WHO report on Hypertension

iasparliament Logo
September 28, 2023

Why in news?

Recently, World Health Organisation (WHO) released its first-ever report on global impact of hypertension.

What is Hypertension?

  • Hypertension (high blood pressure) is when the pressure in your blood vessels is too high (140/90 mmHg or higher).
    • Systolic pressure – The first number represents the pressure in blood vessels when the heart contracts or beats.
    • Diastolic pressure – The second number represents the pressure in the vessels when the heart rests between beats.
  • Modifiable risk factors – It includes unhealthy diets, physical inactivity and being overweight or obese.
  • Non-modifiable risk factors – It includes a family history of hypertension, age over 65 years and co-existing diseases such as diabetes or kidney disease.
  • Symptoms - Hypertension is often noted as silent killer’ as it does not show any symptoms.
  • Complications – Cardiovascular diseases. kidney damage, Preeclampsia and many other health problems.
  • Treatment – Lifestyle changes such as eating a healthier diet, quitting tobacco and increasing physical activity.
  • Once diagnosed, regular intake of medicines can control it effectively and prevent related complications.

According to the Lancet research, 2022, hypertension is the most important risk factor for death and disability in India.

What are the findings of WHO on hypertension?

  • Global Status – The number of people living with hypertension doubled between 1990 and 2019, from 650 million to 1.3 billion.
  • More than 3/4th of adults with hypertension live in low and middle income countries.
  • 1 in 3 adults gets affected with hypertension.
  • Nearly 50% of people are currently unaware of their condition.
  • Only about 1/5th people with hypertension have controlled it.
  • 76 million deaths could be averted between 2023 and 2050, if countries scale up their coverage.
  • The economic benefits of improved hypertension treatment programmes outweigh the costs by about 18 to 1.
  • In India – It relies on 2019 data by which 188 million Indians adults aged 30-79 years have hypertension.
  • Of them, only 37% were diagnosed and many do not start their treatments even after diagnosis.
  • Only 30% starts treatment and a meagre 15% of people manage to keep their bp under control.
  • Women’s status was marginally better than men in having the condition diagnosed, treated and controlled.
  • If 50% of people with hypertension manage their bp under control, at least 4.6 million deaths in India can be averted by 2040.
  • More lives can be saved if around 75% of the patients keep their hypertension under control.


What steps were taken to manage hypertension?

  • India Hypertension Control Initiative programme (ICHI) - It is a 5-year initiative that was launched in 2017 under the National Health Mission.
  • It is a collaborative initiative of Ministry of Health and Family Welfare, Indian Council of Medical Research (ICMR), state governments and WHO Country Office for India.
  • It is being implemented in 138 districts of 23 states.
  • It was awarded the 2022 UN Interagency Task Force and the WHO Special Programme on Primary Health Care Award at a UN General Assembly in 2022.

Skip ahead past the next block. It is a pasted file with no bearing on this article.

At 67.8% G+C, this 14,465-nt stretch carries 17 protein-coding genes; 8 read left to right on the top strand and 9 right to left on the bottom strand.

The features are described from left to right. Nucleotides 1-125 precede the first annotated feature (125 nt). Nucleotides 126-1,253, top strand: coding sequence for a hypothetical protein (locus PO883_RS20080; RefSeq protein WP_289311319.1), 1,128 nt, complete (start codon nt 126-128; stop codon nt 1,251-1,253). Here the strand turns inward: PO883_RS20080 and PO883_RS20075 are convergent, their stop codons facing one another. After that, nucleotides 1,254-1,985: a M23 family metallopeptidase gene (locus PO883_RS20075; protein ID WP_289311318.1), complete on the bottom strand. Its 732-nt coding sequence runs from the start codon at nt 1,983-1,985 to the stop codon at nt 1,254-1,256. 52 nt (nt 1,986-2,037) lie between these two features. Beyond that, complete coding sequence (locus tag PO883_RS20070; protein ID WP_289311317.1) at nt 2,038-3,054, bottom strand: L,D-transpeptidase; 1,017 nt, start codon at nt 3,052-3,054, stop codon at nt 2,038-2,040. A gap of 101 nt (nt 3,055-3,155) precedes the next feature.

• 25 by 25 goal - The Government of India has adopted the "25 by 25" goal, which aims to reduce premature mortality due to non-communicable diseases (NCDs) by 25% by 2025.
  • One of the 9 voluntary targets includes reducing the prevalence of high BP by 25% by 2025.
  • Under this initiative, India has committed to reduce salt intake by 30% in the mean population by 2025. (WHO’s Target)
  •  75/25 initiative - It is an initiative in which 75 million people with hypertension and diabetes is put on standard care by 2025 through primary health care centres.
  • Food related measures - The Food Safety and Standards Authority of India (FSSAI) has implemented the ‘Eat Right India’ movement, which strives to transform the nation’s food system to ensure secure, healthy, and sustainable nutrition for all citizens.
  • In line with this goal, the FSSAI launched a social media campaign called ‘Aaj Se Thoda Kam.’

Average daily sodium intake of Indians is approximately 11 grams.

What lies ahead?

  • The report underscores the importance of implementing WHO-recommended effective hypertension care to save lives, which include the following 5components:
    1. Protocol: Practical dose- and drug-specific treatment protocols can streamline care and improve adherence.
    2. Medication and equipment supply: regular, uninterrupted access to affordable medication is necessary for effective hypertension treatment.
    3. Team-based care: Patient outcomes improve when a team collaborates to adjust and intensify blood pressure medication regimens.
    4. Patient-centred services: Free medications and close-to-home follow-up visits provides easy-to-take medication regimens.
    5. Information systems: User-centred, simple information systems facilitate rapid recording of patient data while maintaining or improving the quality of care.


Rule of Half            

  • Only 50% the people with hypertension get diagnosed in any population.
  • Only 50% end up in treatment among the diagnosed people.
  • Only 50% manage to control their blood pressure among people getting treatment.
  • In India, the outcome is worse than the rule of half.



  1. The Hindu| First WHO report on Hypertension
  2. IE| India’s status of Hypertension
  3. WHO | Hypertension
Login or Register to Post Comments
There are no reviews yet. Be the first one to review.



Free UPSC Interview Guidance Programme